How the Contemporary Market Got Its Groove Back
The "contemporary" moniker used to have a negative connotation for fashion labels, but a new class of buzzy brands at approachable price points has helped change that.
Comb through a street style gallery from any one of the recent fashion weeks around the world and you'll no doubt spot a few pieces making recurring appearances: Shirred Ganni dresses in eye-catching prints; ruffled Maggie Marilyn blazers; checked, broad-shouldered Tibi suits; and Staud bucket bags in every shape and color.
In fact, a cadre of mid-price brands are breathing new life into the contemporary market, a tier once dominated by names like Vince, Alice + Olivia, Marc by Marc Jacobs and Theory that's largely struggled in recent years with declining sales and over-distribution.
"It is more about an aesthetic and an attitude," says Natalie Kingham, fashion and buying director at Matchesfashion. "Contemporary collections are no longer just diffusions of mainline collections — the brand mix we have curated within the contemporary edit all have strong brand image and identity."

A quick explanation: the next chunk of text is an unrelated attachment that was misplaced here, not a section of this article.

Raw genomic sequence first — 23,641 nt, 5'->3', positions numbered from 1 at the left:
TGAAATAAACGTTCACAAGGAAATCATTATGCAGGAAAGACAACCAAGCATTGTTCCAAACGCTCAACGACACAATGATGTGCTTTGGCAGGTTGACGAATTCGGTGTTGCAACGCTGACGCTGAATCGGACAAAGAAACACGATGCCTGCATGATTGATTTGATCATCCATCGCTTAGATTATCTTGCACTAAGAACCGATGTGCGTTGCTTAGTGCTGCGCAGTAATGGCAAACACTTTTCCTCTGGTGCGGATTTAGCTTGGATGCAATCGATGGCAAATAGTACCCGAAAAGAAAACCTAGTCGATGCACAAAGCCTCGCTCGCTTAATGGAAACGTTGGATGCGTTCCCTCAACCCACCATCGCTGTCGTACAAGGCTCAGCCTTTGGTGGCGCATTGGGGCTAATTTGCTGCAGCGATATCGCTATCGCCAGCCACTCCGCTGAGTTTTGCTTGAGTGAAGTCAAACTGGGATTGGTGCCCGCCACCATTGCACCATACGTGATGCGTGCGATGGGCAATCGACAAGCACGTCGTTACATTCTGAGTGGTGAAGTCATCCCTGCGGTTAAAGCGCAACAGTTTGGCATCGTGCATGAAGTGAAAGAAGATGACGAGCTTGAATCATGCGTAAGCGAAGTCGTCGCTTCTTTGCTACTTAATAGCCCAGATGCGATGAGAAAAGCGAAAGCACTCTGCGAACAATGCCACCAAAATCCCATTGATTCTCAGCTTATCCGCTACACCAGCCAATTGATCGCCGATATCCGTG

She points to Ganni's dresses in particular as runaway successes, with many selling out within a week of launch. Today, you can name any of the best fashion retailers — from 200-year-old department stores to cutting-edge boutiques — and odds are, they carry Ganni.
Its biggest challenge now? Competition.
"If you're a new brand and you price yourself too high, then you will lose out to the competitive set," says Steve Frank, CEO of Launch Collective, a company that advises emerging brands on strategy, marketing and operations. "For the same price point, why would someone buy you as opposed to someone with a more established brand name?" Millennials, he adds, often "don't see the value in designer at very high-end price points — it doesn't necessarily mean as much to them as it means to older generations."
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